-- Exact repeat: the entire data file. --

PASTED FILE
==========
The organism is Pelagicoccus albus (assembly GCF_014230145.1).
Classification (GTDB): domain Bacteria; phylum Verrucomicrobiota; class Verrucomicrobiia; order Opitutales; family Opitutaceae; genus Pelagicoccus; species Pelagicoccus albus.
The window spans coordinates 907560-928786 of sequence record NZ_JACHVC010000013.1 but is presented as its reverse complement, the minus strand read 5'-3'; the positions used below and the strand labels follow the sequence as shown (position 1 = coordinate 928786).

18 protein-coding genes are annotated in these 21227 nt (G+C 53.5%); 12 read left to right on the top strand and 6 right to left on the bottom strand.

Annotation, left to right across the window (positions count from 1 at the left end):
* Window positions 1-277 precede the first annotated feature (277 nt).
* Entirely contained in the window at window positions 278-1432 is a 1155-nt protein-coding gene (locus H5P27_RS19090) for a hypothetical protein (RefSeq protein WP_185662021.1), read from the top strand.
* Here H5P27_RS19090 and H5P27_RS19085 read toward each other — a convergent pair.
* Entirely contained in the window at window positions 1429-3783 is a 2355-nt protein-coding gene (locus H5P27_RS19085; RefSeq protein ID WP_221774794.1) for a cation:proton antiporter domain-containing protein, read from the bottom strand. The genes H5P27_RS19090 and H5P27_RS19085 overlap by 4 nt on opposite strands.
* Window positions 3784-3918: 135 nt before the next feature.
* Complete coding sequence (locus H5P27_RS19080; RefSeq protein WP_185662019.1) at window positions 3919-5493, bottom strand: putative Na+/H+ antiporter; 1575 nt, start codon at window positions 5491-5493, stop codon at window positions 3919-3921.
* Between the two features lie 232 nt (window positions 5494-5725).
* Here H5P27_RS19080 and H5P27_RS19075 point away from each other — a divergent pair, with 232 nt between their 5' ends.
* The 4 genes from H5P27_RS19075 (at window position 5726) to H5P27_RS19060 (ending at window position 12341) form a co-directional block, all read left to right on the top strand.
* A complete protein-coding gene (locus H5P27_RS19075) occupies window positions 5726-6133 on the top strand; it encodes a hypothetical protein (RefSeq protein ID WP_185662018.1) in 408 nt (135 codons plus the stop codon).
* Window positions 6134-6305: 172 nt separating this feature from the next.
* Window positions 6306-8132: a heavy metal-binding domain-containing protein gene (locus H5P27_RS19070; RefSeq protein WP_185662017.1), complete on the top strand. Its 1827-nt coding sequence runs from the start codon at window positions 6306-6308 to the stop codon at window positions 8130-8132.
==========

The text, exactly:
The organism is Pelagicoccus albus (assembly GCF_014230145.1).
Classification (GTDB): domain Bacteria; phylum Verrucomicrobiota; class Verrucomicrobiia; order Opitutales; family Opitutaceae; genus Pelagicoccus; species Pelagicoccus albus.
The window spans coordinates 907560-928786 of sequence record NZ_JACHVC010000013.1 but is presented as its reverse complement, the minus strand read 5'-3'; the positions used below and the strand labels follow the sequence as shown (position 1 = coordinate 928786).

18 protein-coding genes are annotated in these 21227 nt (G+C 53.5%); 12 read left to right on the top strand and 6 right to left on the bottom strand.

Annotation, left to right across the window (positions count from 1 at the left end):
* Window positions 1-277 precede the first annotated feature (277 nt).
* Entirely contained in the window at window positions 278-1432 is a 1155-nt protein-coding gene (locus H5P27_RS19090) for a hypothetical protein (RefSeq protein WP_185662021.1), read from the top strand.
* Here H5P27_RS19090 and H5P27_RS19085 read toward each other — a convergent pair.
* Entirely contained in the window at window positions 1429-3783 is a 2355-nt protein-coding gene (locus H5P27_RS19085; RefSeq protein ID WP_221774794.1) for a cation:proton antiporter domain-containing protein, read from the bottom strand. The genes H5P27_RS19090 and H5P27_RS19085 overlap by 4 nt on opposite strands.
* Window positions 3784-3918: 135 nt before the next feature.
* Complete coding sequence (locus H5P27_RS19080; RefSeq protein WP_185662019.1) at window positions 3919-5493, bottom strand: putative Na+/H+ antiporter; 1575 nt, start codon at window positions 5491-5493, stop codon at window positions 3919-3921.
* Between the two features lie 232 nt (window positions 5494-5725).
* Here H5P27_RS19080 and H5P27_RS19075 point away from each other — a divergent pair, with 232 nt between their 5' ends.
* The 4 genes from H5P27_RS19075 (at window position 5726) to H5P27_RS19060 (ending at window position 12341) form a co-directional block, all read left to right on the top strand.
* A complete protein-coding gene (locus H5P27_RS19075) occupies window positions 5726-6133 on the top strand; it encodes a hypothetical protein (RefSeq protein ID WP_185662018.1) in 408 nt (135 codons plus the stop codon).
* Window positions 6134-6305: 172 nt separating this feature from the next.
* Window positions 6306-8132: a heavy metal-binding domain-containing protein gene (locus H5P27_RS19070; RefSeq protein WP_185662017.1), complete on the top strand. Its 1827-nt coding sequence runs from the start codon at window positions 6306-6308 to the stop codon at window positions 8130-8132.